Leading a political movement is hard. If the cause is national liberation, your task is to unify millions of people with opposing material interests; if it’s social revolution, you have to uproot an entire class structure.

Any progress in these struggles requires a wide range of political skills—and not just ‘honorable’ ones. Strong principles, courage, and eloquence don’t always get very far without compromise, fudging, and even outright deception. But when an inspiring leader emerges (and succeeds), we often forget this lesson.

Take the recent example of Burma’s Aung San Suu Kyi. Formerly printed on the front of ‘Freedom’ t-shirts, awarded the Nobel Peace Prize and lauded across the Western political spectrum, she is now profiled on opinion pages as “The Ignoble Laureate” who is “complicit in crimes against humanity.” Her refusal to condemn the Burmese military’s brutal attacks on Rohingya villages—and  the smearing of the international organizations that have documented the violence–has  extinguished her saintly global reputation.

Ms. Suu Kyi is an extreme but illustrative case. At heart a Burmese nationalist like her father, she became an ideal symbol of solemn opposition to tyranny and the archetypal ‘prisoner of conscience’ during her nearly fifteen years of living under house arrest. After her release and elevation to de facto civilian leader of the country, she has been confronted with the overriding question of building national unity.

As Thomas Abbasi, a friend of mine, recently wrote on Facebook: “She seems to have calculated that throwing the Rohingyas under the bus is worth it to keep the support of the army, the monks and the mob. We all feel upset and let down because we projected more onto her and didn’t know enough about the country’s complexity.”

Amid the betrayal and cynicism that often defines politics in every country, it’s natural to look for people like Aung San Suu Kyi who seem to rise above it, but this can lead us to lose a valuable dose of scepticism. Flaws are ignored, power plays are excused and dirty tricks are rationalized. And when we look at individuals from our own history, our critical instincts are diminished further.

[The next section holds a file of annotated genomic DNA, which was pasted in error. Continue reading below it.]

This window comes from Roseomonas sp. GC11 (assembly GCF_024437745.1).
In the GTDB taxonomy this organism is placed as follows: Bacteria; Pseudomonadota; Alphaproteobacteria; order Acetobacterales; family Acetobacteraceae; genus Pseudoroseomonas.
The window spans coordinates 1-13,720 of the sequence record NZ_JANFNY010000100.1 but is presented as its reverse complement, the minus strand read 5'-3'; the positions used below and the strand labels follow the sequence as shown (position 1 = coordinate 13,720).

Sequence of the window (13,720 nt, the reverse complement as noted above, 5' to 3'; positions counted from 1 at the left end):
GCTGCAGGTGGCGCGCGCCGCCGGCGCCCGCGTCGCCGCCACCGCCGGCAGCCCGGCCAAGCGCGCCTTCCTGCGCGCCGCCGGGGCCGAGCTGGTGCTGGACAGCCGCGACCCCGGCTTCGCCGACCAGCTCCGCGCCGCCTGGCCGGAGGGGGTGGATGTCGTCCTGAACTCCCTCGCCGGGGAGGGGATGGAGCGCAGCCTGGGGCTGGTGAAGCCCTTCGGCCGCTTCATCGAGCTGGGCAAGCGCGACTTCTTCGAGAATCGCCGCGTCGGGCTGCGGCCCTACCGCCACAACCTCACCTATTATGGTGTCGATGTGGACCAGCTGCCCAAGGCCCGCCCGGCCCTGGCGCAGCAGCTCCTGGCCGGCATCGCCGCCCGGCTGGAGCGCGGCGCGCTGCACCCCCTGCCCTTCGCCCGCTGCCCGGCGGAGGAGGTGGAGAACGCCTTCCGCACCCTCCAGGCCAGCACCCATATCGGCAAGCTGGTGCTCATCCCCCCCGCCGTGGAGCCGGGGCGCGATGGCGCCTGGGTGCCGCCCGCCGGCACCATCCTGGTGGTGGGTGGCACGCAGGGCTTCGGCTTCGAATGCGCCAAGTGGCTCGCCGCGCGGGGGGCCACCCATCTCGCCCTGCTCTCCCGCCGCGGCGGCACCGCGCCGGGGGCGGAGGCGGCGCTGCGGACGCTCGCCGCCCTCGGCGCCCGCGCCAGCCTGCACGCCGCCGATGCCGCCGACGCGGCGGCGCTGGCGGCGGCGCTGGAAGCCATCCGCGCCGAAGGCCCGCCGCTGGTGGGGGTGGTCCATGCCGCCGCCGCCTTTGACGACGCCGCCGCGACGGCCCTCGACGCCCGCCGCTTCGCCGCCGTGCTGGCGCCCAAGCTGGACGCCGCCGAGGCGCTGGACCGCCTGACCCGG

Think, for example, of the ‘man of his time’ defense. Supporters of Confederate statues have been seen using this argument recently for people like Robert E. Lee: sure, he lashed his escaped slaves and had brine poured into their wounds, but everyone else was doing it back then—we  just want to honor him for his “gentlemanly surrender” at the end of the Civil War.

Attempts to elide the ugliness of historical figures are not confined to conservative publications like the National Review. In some ways progressives have actually been worse. Above all, we hide from the fact that the 20th Century progressive movement was always accommodating to white supremacists, its leading heroes happy to appease the most racist factions of the Democratic Party.

As C. Vann Woodward points out in his book, The Strange Career of Jim Crow, modern progressivism—based on economic populism and an attack on corporate power—was  never incompatible with the Jim Crow South. In fact, some of the New Deal’s most passionate disciples were committed segregationists, including the infamous Alabama Governor George Wallace, who surged in the 1972 Democratic primaries less than a decade after giving an inaugural Governor’s address written by a member of the Ku Klux Klan.